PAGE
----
Last week, 200 federally endangered steelhead trout were killed when a water pump operated by the Bureau of Reclamation — the federal agency that owns Lake Cachuma — malfunctioned. It was the 11th such breakdown this year, leading to the deaths of 376 total fish. In the latest episode, the pump feeding water to a 3,000-foot stretch of Hilton Creek broke, effectively cutting off the trickle of water sent downstream from Bradbury Dam. It turns out that legal notice, drafted by Environmental Defense Center attorney Nicole Di Camillo, had been prepared before the latest malfunction.
The Bureau of Reclamation bears the legal responsibility of keeping Hilton Creek wet enough to sustain a healthy population of steelhead to help offset the abiding damage done to fish populations by the construction of Lake Cachuma. To this end, it maintains two pumps, one of which has been broken for most of the last year. Efforts to replace it have been dogged by continuous delays due to project description errors that required the bureau to start its bidding process over. This past week, the backup pump went on the fritz, causing the 200 most recent fish deaths. Employees with the Cachuma Operation and Maintenance Board (COMB) spent much of last week trying to save as many steelhead as they could. COMB manager Randall Ward has been frustrated with how slow the bureau has been to respond.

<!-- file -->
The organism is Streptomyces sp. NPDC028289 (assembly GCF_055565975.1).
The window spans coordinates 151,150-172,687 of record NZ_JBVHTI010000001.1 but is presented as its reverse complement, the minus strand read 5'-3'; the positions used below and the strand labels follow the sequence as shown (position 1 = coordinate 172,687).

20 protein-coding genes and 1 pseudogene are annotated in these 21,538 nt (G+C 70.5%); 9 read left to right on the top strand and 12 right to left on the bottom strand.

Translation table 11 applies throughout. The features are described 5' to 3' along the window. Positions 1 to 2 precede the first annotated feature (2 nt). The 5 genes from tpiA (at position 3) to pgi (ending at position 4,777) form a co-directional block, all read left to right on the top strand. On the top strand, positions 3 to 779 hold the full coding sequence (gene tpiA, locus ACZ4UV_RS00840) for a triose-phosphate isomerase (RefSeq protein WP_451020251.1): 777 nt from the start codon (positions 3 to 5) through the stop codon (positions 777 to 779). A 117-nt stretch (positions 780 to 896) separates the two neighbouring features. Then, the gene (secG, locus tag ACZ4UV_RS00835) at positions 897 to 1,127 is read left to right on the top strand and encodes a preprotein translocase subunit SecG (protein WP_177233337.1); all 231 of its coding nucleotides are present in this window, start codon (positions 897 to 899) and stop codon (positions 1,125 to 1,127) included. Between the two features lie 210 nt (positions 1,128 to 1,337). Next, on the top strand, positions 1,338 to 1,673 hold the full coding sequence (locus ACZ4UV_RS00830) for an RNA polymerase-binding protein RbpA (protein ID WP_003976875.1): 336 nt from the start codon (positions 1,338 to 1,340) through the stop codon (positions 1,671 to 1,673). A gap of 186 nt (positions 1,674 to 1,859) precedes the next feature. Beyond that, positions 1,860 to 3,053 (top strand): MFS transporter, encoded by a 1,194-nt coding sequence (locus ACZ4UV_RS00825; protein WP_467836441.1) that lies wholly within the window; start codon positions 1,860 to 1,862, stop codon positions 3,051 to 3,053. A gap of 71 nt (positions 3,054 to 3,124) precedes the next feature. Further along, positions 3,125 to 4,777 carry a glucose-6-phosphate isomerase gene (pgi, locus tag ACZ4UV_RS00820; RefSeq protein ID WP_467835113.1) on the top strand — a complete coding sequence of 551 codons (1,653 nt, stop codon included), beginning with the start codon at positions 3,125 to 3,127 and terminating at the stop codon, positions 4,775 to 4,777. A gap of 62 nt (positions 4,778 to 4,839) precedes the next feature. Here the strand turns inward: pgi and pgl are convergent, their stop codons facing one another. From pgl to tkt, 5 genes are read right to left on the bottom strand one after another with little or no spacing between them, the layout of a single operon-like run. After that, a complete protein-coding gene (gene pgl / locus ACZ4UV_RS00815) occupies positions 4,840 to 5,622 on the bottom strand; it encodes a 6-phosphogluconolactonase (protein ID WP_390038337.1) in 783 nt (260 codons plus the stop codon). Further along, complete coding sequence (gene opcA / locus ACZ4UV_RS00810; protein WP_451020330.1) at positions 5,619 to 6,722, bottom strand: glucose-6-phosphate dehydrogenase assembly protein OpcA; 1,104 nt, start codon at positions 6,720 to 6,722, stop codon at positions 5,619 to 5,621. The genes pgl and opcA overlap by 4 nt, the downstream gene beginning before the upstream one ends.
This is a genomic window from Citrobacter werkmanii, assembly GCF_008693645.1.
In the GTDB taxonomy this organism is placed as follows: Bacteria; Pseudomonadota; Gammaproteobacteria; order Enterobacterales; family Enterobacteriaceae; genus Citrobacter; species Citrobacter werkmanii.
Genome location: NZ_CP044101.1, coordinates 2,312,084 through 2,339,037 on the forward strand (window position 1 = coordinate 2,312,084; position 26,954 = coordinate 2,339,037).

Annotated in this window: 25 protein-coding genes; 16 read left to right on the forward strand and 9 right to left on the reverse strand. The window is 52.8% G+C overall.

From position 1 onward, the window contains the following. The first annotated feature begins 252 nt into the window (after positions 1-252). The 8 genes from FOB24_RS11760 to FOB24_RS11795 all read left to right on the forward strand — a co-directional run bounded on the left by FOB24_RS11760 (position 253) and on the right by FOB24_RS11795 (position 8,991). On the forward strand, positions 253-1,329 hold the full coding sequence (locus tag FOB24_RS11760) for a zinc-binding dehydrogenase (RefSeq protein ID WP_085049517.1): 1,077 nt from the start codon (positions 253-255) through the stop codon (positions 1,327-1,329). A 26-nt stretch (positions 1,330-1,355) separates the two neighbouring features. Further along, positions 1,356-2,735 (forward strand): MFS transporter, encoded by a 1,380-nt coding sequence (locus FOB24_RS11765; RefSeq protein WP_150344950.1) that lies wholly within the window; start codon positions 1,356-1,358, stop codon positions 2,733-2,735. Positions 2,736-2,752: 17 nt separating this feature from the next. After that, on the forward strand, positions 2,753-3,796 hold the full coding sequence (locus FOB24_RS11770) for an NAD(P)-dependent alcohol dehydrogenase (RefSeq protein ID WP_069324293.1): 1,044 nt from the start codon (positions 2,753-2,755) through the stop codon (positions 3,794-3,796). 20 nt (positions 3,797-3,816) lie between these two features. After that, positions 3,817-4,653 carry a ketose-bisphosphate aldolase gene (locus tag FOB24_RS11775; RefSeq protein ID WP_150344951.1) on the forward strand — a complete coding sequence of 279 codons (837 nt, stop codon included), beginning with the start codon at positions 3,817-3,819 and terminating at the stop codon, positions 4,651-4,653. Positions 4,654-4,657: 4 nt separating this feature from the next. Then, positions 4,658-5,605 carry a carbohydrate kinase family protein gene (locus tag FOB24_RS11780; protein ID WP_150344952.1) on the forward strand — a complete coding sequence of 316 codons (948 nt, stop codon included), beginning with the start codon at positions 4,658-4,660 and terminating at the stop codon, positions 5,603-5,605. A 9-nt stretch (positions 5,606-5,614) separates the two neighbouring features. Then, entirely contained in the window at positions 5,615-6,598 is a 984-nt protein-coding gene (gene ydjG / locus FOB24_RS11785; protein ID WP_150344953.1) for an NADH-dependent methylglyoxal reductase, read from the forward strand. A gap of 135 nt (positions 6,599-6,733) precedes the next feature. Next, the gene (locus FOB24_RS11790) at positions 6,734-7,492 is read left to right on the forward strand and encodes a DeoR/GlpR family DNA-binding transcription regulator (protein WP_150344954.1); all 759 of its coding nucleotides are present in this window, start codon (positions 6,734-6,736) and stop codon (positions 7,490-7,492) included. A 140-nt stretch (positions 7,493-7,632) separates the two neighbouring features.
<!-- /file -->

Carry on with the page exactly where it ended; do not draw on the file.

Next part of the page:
On April 4, he became enraged to discover that the bureau halted the delivery of desperately needed state water into Lake Cachuma — during the height of a drought — because so doing interfered with the bureau’s latest stop-gap measure to get water to the fish. Bureau spokesperson Wilbert Louis Moore stated that his agency began trucking water to Hilton Creek last Friday, not to mention placing two aerators in the creek’s two largest pools to prevent them from becoming stagnant. Moore added the bureau is attempting “to permanently fix the pump problem” but said he could not comment further because of the threatened litigation.